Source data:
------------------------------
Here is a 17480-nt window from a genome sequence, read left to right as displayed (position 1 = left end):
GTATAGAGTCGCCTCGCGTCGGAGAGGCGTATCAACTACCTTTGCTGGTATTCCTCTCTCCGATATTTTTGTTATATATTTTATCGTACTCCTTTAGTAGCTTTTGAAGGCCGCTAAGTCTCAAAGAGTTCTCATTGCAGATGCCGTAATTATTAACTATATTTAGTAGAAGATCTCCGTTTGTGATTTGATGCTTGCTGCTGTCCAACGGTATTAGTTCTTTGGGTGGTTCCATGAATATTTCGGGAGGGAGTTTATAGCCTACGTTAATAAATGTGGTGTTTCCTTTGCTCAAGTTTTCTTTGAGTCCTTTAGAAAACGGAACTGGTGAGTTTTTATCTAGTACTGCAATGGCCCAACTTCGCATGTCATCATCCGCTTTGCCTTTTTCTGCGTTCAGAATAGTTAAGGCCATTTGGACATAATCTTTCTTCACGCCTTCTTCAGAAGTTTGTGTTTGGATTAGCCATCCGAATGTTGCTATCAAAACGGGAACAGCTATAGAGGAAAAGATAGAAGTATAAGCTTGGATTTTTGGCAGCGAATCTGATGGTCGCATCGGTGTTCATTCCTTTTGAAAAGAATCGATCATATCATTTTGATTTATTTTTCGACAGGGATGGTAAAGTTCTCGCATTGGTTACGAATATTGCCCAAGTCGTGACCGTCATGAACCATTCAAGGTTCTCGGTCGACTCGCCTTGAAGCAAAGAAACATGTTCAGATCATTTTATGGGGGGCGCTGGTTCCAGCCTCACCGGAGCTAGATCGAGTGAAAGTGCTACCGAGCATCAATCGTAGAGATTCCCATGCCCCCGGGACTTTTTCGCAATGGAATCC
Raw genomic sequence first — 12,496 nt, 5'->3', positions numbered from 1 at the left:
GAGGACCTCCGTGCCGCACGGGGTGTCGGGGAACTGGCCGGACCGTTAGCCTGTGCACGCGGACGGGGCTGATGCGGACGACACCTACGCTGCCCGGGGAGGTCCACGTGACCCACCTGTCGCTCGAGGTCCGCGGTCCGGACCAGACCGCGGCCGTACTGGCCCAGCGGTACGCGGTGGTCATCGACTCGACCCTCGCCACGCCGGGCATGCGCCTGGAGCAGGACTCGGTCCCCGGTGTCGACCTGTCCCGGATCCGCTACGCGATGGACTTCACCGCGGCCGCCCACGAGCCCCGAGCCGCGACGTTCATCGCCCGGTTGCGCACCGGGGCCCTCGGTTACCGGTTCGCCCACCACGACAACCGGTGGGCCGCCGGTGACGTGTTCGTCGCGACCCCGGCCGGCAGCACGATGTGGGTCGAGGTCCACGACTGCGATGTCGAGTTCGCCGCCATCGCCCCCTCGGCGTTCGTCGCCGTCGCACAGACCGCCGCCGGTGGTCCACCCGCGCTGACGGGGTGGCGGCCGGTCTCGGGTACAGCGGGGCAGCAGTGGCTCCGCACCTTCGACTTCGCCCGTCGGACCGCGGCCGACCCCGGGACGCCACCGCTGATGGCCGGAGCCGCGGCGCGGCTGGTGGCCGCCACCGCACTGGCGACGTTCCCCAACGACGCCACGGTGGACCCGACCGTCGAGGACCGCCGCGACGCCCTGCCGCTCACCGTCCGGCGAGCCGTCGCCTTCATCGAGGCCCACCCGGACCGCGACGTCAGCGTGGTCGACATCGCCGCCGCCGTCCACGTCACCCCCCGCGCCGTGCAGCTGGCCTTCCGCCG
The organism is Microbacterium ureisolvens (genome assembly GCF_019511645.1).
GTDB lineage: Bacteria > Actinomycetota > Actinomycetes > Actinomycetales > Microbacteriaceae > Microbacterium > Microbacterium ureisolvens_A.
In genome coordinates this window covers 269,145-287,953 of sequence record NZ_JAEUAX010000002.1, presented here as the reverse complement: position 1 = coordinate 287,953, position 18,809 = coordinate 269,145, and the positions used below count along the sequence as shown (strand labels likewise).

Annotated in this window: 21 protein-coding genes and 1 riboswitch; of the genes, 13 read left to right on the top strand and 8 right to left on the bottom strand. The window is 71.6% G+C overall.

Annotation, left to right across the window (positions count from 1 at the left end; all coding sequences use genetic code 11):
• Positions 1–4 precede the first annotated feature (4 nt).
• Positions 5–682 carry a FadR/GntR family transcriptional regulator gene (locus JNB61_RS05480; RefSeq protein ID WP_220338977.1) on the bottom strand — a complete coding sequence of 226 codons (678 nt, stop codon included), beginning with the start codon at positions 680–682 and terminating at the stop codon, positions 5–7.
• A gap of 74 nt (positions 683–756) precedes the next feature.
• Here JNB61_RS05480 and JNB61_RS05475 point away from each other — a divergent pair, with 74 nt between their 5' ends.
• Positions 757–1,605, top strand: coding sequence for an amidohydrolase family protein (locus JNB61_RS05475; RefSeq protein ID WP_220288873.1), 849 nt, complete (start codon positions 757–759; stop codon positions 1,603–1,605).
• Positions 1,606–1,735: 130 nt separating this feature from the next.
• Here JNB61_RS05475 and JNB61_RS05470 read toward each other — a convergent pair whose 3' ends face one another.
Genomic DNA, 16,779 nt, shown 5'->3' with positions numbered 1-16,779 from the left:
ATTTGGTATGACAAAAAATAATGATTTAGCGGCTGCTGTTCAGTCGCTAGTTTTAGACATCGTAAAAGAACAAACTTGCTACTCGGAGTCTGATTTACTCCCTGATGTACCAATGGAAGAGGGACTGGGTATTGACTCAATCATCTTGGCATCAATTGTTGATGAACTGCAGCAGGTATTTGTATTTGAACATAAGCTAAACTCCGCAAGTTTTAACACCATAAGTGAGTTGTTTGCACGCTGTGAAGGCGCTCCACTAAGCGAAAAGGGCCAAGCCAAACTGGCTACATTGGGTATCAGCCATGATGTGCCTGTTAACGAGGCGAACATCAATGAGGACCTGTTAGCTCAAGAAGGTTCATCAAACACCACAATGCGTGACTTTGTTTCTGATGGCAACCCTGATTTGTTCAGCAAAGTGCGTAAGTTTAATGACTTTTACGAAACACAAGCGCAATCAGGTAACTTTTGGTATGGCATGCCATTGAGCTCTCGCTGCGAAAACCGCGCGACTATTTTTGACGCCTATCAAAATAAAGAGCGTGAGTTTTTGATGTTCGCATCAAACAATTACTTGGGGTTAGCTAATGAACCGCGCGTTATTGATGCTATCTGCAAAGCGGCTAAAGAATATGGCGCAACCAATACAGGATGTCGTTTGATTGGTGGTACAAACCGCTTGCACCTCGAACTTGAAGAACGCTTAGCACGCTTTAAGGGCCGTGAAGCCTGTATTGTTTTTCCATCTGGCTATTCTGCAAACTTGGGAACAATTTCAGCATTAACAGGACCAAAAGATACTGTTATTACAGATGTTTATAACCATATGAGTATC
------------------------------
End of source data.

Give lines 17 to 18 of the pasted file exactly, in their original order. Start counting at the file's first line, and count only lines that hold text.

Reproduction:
Genomic DNA, 16,779 nt, shown 5'->3' with positions numbered 1-16,779 from the left:
ATTTGGTATGACAAAAAATAATGATTTAGCGGCTGCTGTTCAGTCGCTAGTTTTAGACATCGTAAAAGAACAAACTTGCTACTCGGAGTCTGATTTACTCCCTGATGTACCAATGGAAGAGGGACTGGGTATTGACTCAATCATCTTGGCATCAATTGTTGATGAACTGCAGCAGGTATTTGTATTTGAACATAAGCTAAACTCCGCAAGTTTTAACACCATAAGTGAGTTGTTTGCACGCTGTGAAGGCGCTCCACTAAGCGAAAAGGGCCAAGCCAAACTGGCTACATTGGGTATCAGCCATGATGTGCCTGTTAACGAGGCGAACATCAATGAGGACCTGTTAGCTCAAGAAGGTTCATCAAACACCACAATGCGTGACTTTGTTTCTGATGGCAACCCTGATTTGTTCAGCAAAGTGCGTAAGTTTAATGACTTTTACGAAACACAAGCGCAATCAGGTAACTTTTGGTATGGCATGCCATTGAGCTCTCGCTGCGAAAACCGCGCGACTATTTTTGACGCCTATCAAAATAAAGAGCGTGAGTTTTTGATGTTCGCATCAAACAATTACTTGGGGTTAGCTAATGAACCGCGCGTTATTGATGCTATCTGCAAAGCGGCTAAAGAATATGGCGCAACCAATACAGGATGTCGTTTGATTGGTGGTACAAACCGCTTGCACCTCGAACTTGAAGAACGCTTAGCACGCTTTAAGGGCCGTGAAGCCTGTATTGTTTTTCCATCTGGCTATTCTGCAAACTTGGGAACAATTTCAGCATTAACAGGACCAAAAGATACTGTTATTACAGATGTTTATAACCATATGAGTATC